Schools could be given up to 15 days to prepare for follow-up Ofsted visits under proposed changes to new short inspections.
The watchdog has launched a consultation on proposals to shake-up the short inspection model, which was launched in September 2015 and involves one to two-day-long inspections for schools previously rated as good.
It follows reports from headteachers and inspectors of challenges with the current system.
School leaders and inspectors have told us that the 48 hour conversion period can be challenging
Under the current system, a lead inspector can call for a full inspection where it is felt that a school may not keep its good rating, or where it could improve to outstanding.
This currently happens in around a third of cases, and a full inspection is conducted within 48 hours.
Ofsted is proposing that, when a short inspection converts, a full inspection will instead be completed within a maximum of 15 working days, giving inspectors between five and ten days’ notice of an inspection.
The watchdog is also suggesting that a full inspection automatically takes place in those instances where Ofsted has “prior evidence that a school is in complex circumstances”, which happens in around one in five cases.
Heads report ‘overwhelming’ process
The conversion period has caused problems for school leaders who work as Ofsted inspectors because it often leads to them being stood down at short notice.
Heads also report that the process can be “overwhelming”, particularly because the decision to call a full inspection is usually taken in the mid-afternoon, and a team of inspectors usually arrives on site early the following day.
It can be a particular burden on large schools, where up to eight inspectors are needed for the full inspection, Ofsted says.
The watchdog also says that in one in five cases, it is already clear that a school subject to a short inspection is facing “complex circumstances that warrant a full inspection”.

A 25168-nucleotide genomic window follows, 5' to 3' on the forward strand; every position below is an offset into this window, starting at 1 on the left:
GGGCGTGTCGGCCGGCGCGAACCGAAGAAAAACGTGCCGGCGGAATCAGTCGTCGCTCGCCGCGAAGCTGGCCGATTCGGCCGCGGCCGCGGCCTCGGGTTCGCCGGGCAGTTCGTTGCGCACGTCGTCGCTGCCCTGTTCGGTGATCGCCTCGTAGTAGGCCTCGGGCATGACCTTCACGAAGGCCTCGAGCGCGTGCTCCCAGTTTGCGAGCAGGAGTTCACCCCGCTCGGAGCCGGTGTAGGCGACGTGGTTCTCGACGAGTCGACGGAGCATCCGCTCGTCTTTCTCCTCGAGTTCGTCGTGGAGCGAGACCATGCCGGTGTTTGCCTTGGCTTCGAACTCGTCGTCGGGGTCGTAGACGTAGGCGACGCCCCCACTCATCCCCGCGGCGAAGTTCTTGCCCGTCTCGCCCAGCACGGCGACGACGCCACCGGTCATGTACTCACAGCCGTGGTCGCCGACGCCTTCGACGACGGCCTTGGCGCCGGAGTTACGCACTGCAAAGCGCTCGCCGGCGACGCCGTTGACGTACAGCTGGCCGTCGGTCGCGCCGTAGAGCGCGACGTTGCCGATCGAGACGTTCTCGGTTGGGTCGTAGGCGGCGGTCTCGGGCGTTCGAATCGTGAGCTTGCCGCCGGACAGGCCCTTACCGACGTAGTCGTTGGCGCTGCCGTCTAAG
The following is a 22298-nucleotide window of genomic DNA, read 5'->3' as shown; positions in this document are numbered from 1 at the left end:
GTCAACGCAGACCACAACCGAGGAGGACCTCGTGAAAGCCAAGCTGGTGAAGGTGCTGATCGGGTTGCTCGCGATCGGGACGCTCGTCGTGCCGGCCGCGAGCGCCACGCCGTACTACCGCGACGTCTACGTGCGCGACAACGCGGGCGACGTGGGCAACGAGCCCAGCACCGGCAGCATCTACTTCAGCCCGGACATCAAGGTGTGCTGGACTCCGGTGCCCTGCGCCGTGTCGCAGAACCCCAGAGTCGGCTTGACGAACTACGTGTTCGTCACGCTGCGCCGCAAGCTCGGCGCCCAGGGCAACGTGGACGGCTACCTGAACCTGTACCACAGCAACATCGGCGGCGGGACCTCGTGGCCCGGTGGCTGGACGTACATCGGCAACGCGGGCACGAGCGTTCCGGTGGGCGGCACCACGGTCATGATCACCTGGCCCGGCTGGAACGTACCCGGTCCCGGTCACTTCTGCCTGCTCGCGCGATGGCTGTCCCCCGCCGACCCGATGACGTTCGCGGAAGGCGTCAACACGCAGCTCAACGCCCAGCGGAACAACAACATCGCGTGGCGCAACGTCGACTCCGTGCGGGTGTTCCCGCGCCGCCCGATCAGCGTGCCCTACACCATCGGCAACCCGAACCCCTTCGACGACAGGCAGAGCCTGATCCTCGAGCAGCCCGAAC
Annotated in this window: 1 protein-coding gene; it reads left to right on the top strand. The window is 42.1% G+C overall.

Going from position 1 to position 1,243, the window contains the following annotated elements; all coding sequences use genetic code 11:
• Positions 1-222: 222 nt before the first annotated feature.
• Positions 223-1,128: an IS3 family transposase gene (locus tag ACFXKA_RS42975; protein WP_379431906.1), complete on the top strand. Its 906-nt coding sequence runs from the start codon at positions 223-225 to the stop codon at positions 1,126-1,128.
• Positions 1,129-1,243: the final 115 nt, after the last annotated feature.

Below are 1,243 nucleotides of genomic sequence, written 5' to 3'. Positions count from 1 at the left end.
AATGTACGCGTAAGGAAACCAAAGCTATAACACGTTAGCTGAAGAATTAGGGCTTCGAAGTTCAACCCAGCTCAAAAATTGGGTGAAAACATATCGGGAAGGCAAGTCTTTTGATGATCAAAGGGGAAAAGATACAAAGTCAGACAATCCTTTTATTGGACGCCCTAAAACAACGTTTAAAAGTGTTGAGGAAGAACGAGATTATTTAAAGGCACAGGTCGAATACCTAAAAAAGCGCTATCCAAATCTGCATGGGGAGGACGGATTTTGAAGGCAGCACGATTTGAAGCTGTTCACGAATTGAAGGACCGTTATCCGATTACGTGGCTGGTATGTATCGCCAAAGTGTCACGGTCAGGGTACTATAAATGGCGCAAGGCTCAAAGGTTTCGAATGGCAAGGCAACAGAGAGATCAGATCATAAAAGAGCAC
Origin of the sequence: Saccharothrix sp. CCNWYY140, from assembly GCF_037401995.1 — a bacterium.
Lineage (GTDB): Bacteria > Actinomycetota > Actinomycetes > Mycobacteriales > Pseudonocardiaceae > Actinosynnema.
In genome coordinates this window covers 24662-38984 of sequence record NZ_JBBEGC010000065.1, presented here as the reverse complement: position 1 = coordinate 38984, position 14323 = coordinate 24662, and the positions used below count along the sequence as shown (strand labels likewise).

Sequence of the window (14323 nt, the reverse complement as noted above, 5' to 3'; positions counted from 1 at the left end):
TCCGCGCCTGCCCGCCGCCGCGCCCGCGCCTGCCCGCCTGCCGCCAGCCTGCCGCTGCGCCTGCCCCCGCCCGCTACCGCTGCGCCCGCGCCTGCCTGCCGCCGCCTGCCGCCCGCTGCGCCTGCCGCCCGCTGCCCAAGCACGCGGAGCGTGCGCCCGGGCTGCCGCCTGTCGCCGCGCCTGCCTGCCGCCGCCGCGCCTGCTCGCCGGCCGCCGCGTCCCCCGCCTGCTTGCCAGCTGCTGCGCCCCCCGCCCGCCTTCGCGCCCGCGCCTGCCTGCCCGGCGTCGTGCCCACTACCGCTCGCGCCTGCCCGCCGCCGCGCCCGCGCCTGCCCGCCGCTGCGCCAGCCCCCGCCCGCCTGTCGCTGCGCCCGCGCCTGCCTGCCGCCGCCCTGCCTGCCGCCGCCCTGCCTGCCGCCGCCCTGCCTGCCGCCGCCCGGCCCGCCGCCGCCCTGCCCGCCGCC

“In these cases, moving straight to a full inspection would be less disruptive for the school and a better use of Ofsted’s resources,” Ofsted says.
Geoff Barton, the general secretary of the Association of School and College Leaders, says the the rapid conversion process has “proved logistically difficult”, with “problems assembling the right inspection team quickly enough”.
“If the proposed change of approach leads to more consistent, more reliable inspections, underpinned by an attitude which is helping a school or college to improve, then we support the rethink,” he said.
Ofsted director admits ‘practicality’ concerns
Sean Harford, Ofsted’s national director of education, claims short inspections have been “widely welcomed” by headteachers, but that his organisation had also heard concerns about the “practicality” of the 48-hour conversion window.
“We’re determined to keep the benefits of the short inspection model. But as we continue to develop an inspection programme that embraces the knowledge and skills of frontline practitioners, we need to make sure it works for those who give up their time to support us,” he said.
The proposed changes would affect all good maintained schools and academies. They would also affect all outstanding maintained nursery schools, special schools and pupil referral units.
Ofsted will pilot the changes in around 35 schools during the summer term.
The consultation closes on August 18, and Ofsted is proposing that if the proposals are accepted, the changes will take effect after October half term.